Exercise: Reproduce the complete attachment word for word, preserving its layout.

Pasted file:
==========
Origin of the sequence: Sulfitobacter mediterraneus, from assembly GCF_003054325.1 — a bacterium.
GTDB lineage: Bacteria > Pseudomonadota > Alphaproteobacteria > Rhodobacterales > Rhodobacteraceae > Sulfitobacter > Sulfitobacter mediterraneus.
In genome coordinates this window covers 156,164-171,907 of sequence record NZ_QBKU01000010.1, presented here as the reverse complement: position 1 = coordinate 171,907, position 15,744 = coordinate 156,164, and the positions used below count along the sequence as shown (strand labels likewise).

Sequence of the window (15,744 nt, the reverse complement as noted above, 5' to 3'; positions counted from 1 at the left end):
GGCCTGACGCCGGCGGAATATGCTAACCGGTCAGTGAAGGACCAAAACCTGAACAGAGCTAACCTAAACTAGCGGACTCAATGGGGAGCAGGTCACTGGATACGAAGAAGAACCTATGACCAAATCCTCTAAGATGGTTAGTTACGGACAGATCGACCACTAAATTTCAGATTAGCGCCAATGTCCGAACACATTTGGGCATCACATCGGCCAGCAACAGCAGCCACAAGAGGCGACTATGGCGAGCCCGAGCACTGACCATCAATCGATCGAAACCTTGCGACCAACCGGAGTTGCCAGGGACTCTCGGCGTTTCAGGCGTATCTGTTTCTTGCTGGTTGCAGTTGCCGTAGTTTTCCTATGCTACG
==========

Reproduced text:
Origin of the sequence: Sulfitobacter mediterraneus, from assembly GCF_003054325.1 — a bacterium.
GTDB lineage: Bacteria > Pseudomonadota > Alphaproteobacteria > Rhodobacterales > Rhodobacteraceae > Sulfitobacter > Sulfitobacter mediterraneus.
In genome coordinates this window covers 156,164-171,907 of sequence record NZ_QBKU01000010.1, presented here as the reverse complement: position 1 = coordinate 171,907, position 15,744 = coordinate 156,164, and the positions used below count along the sequence as shown (strand labels likewise).

Sequence of the window (15,744 nt, the reverse complement as noted above, 5' to 3'; positions counted from 1 at the left end):
GGCCTGACGCCGGCGGAATATGCTAACCGGTCAGTGAAGGACCAAAACCTGAACAGAGCTAACCTAAACTAGCGGACTCAATGGGGAGCAGGTCACTGGATACGAAGAAGAACCTATGACCAAATCCTCTAAGATGGTTAGTTACGGACAGATCGACCACTAAATTTCAGATTAGCGCCAATGTCCGAACACATTTGGGCATCACATCGGCCAGCAACAGCAGCCACAAGAGGCGACTATGGCGAGCCCGAGCACTGACCATCAATCGATCGAAACCTTGCGACCAACCGGAGTTGCCAGGGACTCTCGGCGTTTCAGGCGTATCTGTTTCTTGCTGGTTGCAGTTGCCGTAGTTTTCCTATGCTACG